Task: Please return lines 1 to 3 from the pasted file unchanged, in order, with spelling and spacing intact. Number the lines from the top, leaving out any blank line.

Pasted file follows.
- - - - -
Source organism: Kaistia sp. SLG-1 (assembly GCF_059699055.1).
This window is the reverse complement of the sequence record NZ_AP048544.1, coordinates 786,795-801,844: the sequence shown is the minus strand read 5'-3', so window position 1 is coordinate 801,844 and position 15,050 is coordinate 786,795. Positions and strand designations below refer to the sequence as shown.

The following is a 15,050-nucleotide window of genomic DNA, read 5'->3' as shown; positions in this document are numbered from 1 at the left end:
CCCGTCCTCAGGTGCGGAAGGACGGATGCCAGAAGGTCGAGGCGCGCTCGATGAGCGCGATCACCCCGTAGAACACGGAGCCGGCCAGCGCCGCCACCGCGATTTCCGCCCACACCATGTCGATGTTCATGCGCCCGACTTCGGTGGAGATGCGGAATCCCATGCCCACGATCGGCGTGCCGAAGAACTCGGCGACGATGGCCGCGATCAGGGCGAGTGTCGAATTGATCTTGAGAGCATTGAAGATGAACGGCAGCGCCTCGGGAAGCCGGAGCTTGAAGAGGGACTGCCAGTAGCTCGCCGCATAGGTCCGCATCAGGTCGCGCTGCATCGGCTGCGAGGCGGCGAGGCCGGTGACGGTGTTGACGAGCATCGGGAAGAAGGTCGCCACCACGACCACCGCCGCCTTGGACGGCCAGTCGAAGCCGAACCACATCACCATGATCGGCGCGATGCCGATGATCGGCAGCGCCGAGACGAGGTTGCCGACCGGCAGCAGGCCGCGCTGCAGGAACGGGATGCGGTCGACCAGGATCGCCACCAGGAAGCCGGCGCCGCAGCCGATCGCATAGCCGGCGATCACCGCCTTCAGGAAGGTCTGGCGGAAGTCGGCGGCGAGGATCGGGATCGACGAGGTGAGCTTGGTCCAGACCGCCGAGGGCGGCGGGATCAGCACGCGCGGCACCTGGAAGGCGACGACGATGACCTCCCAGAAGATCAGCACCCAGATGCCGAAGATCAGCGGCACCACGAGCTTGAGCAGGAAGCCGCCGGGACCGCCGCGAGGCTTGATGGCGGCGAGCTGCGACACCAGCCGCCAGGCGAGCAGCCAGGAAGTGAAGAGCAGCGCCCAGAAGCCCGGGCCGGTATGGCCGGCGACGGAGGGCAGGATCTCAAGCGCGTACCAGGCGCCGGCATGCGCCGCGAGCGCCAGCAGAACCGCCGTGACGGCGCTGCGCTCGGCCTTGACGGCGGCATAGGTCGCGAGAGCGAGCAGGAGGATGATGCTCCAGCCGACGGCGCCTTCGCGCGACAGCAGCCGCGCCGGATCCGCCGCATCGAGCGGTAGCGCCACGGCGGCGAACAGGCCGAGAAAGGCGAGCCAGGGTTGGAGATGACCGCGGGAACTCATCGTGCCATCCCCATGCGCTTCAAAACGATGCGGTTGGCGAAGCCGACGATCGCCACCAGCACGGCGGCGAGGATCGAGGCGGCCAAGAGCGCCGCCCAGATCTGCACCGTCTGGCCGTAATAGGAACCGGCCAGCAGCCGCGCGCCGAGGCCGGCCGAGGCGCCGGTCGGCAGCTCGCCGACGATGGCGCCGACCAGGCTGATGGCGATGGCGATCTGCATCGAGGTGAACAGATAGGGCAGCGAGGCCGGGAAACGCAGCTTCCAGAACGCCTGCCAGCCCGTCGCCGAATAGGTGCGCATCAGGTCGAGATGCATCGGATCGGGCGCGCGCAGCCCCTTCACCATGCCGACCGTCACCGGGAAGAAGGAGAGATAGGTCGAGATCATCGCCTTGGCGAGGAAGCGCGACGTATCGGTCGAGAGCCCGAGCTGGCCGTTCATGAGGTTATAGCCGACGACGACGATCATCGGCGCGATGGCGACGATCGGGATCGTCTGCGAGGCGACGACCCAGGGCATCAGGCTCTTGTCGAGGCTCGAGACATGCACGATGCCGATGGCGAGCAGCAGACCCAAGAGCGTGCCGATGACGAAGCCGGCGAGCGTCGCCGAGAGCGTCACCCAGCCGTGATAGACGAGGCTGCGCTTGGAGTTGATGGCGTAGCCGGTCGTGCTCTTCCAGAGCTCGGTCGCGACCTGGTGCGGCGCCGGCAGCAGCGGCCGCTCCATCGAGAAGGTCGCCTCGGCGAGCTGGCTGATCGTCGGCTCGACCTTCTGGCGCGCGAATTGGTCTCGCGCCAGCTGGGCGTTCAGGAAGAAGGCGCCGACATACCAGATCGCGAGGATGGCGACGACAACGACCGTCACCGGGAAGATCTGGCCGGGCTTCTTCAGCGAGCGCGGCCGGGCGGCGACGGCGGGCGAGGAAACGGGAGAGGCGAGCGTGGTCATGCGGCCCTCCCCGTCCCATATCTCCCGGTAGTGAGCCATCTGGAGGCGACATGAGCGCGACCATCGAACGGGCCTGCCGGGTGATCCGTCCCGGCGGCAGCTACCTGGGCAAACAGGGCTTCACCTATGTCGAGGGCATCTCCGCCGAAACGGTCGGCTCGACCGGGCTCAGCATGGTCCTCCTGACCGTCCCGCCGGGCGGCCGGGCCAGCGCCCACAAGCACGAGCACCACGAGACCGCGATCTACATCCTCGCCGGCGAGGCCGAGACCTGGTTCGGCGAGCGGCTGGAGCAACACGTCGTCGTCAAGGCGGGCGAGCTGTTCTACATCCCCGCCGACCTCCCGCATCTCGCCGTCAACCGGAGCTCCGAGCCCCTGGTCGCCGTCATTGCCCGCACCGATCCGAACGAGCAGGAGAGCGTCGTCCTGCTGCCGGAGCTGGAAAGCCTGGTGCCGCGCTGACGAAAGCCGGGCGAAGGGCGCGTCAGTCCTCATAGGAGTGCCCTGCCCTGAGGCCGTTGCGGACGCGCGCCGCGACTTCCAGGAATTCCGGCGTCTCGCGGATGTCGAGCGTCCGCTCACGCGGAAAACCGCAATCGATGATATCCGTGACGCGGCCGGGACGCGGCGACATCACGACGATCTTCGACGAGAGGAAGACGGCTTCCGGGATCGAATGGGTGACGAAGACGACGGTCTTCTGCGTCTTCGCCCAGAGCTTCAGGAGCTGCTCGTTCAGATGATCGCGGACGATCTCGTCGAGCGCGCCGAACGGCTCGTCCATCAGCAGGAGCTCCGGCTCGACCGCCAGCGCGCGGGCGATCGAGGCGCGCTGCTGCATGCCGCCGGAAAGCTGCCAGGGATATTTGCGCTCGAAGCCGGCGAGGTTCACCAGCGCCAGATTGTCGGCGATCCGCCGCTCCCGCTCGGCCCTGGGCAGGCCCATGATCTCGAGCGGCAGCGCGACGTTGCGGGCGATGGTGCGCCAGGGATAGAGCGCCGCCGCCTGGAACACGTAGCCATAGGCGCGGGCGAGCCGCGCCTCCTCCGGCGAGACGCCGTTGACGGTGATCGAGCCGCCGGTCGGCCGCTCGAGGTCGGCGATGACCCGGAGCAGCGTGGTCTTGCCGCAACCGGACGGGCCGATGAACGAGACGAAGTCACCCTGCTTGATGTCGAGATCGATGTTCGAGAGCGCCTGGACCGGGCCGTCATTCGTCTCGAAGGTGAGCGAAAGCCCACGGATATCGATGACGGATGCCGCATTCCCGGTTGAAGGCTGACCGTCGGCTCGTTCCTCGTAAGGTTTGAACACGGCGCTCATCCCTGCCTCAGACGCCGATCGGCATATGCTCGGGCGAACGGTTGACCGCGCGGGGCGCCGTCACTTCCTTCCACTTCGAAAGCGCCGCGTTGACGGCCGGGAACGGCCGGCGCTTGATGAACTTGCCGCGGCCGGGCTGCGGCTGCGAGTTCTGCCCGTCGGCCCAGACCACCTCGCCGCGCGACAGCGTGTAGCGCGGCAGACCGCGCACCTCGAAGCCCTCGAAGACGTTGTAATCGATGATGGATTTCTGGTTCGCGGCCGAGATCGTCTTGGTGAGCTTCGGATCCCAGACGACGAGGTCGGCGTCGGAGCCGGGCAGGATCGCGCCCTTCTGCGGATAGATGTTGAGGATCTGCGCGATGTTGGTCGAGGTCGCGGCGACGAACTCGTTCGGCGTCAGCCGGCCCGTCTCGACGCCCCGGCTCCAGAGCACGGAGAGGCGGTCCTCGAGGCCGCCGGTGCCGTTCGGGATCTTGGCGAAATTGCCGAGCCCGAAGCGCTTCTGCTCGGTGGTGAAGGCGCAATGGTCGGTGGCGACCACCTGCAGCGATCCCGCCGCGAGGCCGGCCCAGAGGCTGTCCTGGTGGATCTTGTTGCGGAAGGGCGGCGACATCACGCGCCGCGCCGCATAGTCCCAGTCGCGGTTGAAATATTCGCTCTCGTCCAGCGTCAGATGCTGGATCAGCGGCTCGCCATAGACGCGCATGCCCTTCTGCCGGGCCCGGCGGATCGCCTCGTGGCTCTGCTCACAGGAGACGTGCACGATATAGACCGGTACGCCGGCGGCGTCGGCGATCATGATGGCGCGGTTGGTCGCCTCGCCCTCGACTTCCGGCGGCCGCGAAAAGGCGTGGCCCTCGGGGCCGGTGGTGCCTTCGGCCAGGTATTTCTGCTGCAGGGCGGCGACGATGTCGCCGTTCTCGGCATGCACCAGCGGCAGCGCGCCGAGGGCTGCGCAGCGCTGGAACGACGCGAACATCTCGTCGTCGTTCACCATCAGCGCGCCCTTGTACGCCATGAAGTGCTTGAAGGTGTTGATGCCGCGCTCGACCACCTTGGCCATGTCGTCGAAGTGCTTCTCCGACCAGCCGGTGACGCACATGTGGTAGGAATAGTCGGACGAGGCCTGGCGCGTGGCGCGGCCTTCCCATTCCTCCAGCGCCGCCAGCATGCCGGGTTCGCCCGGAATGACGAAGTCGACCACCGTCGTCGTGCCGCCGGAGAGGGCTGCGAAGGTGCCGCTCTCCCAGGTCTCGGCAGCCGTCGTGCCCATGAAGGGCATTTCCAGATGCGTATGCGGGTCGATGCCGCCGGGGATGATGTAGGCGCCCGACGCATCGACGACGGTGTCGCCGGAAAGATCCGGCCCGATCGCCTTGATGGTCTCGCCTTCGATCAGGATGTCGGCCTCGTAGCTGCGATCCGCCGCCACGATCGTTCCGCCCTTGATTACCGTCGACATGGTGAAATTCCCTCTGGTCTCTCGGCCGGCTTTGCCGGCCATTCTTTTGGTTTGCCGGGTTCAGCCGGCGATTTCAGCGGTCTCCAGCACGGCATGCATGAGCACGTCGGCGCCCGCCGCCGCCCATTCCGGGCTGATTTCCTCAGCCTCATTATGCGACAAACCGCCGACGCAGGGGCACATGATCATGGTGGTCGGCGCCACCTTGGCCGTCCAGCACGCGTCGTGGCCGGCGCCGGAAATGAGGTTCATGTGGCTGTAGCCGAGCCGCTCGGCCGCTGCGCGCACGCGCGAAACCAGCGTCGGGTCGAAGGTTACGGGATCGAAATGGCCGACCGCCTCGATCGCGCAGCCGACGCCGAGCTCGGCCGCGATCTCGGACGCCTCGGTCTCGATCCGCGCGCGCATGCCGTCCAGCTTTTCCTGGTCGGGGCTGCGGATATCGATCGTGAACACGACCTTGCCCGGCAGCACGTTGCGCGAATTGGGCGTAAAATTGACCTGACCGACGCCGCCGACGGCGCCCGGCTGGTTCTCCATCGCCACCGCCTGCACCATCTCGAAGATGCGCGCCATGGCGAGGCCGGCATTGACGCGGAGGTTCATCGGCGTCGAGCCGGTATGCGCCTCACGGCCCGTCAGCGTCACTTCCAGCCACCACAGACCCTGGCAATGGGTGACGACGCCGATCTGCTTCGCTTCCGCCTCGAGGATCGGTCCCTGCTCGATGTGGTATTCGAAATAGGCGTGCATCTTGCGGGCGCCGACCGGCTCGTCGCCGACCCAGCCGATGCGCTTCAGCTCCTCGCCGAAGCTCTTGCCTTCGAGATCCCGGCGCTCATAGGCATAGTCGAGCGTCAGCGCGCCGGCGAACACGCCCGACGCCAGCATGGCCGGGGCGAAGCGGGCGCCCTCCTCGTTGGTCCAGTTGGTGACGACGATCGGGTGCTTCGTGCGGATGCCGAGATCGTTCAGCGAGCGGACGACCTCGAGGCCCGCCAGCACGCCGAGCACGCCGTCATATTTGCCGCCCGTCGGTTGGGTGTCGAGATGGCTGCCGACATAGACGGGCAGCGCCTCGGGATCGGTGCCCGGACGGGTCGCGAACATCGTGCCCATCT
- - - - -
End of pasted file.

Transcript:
Source organism: Kaistia sp. SLG-1 (assembly GCF_059699055.1).
This window is the reverse complement of the sequence record NZ_AP048544.1, coordinates 786,795-801,844: the sequence shown is the minus strand read 5'-3', so window position 1 is coordinate 801,844 and position 15,050 is coordinate 786,795. Positions and strand designations below refer to the sequence as shown.

The following is a 15,050-nucleotide window of genomic DNA, read 5'->3' as shown; positions in this document are numbered from 1 at the left end: